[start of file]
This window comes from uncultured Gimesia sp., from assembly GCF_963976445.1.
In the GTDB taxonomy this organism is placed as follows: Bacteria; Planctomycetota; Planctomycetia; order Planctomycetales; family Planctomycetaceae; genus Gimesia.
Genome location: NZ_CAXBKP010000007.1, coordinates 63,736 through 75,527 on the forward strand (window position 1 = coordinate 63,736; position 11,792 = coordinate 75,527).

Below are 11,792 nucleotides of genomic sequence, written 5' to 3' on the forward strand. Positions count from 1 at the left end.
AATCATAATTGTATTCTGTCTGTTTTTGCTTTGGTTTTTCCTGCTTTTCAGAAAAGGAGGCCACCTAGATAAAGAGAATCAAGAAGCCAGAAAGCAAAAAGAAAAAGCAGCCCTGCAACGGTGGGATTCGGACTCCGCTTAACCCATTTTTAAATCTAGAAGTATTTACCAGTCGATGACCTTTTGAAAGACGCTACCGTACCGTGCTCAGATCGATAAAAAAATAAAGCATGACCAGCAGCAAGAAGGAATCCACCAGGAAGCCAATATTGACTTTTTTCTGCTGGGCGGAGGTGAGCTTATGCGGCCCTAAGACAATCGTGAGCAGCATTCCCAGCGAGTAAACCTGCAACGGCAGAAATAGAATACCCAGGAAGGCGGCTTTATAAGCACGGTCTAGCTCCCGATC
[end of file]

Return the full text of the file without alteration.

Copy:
This window comes from uncultured Gimesia sp., from assembly GCF_963976445.1.
In the GTDB taxonomy this organism is placed as follows: Bacteria; Planctomycetota; Planctomycetia; order Planctomycetales; family Planctomycetaceae; genus Gimesia.
Genome location: NZ_CAXBKP010000007.1, coordinates 63,736 through 75,527 on the forward strand (window position 1 = coordinate 63,736; position 11,792 = coordinate 75,527).

Below are 11,792 nucleotides of genomic sequence, written 5' to 3' on the forward strand. Positions count from 1 at the left end.
AATCATAATTGTATTCTGTCTGTTTTTGCTTTGGTTTTTCCTGCTTTTCAGAAAAGGAGGCCACCTAGATAAAGAGAATCAAGAAGCCAGAAAGCAAAAAGAAAAAGCAGCCCTGCAACGGTGGGATTCGGACTCCGCTTAACCCATTTTTAAATCTAGAAGTATTTACCAGTCGATGACCTTTTGAAAGACGCTACCGTACCGTGCTCAGATCGATAAAAAAATAAAGCATGACCAGCAGCAAGAAGGAATCCACCAGGAAGCCAATATTGACTTTTTTCTGCTGGGCGGAGGTGAGCTTATGCGGCCCTAAGACAATCGTGAGCAGCATTCCCAGCGAGTAAACCTGCAACGGCAGAAATAGAATACCCAGGAAGGCGGCTTTATAAGCACGGTCTAGCTCCCGATC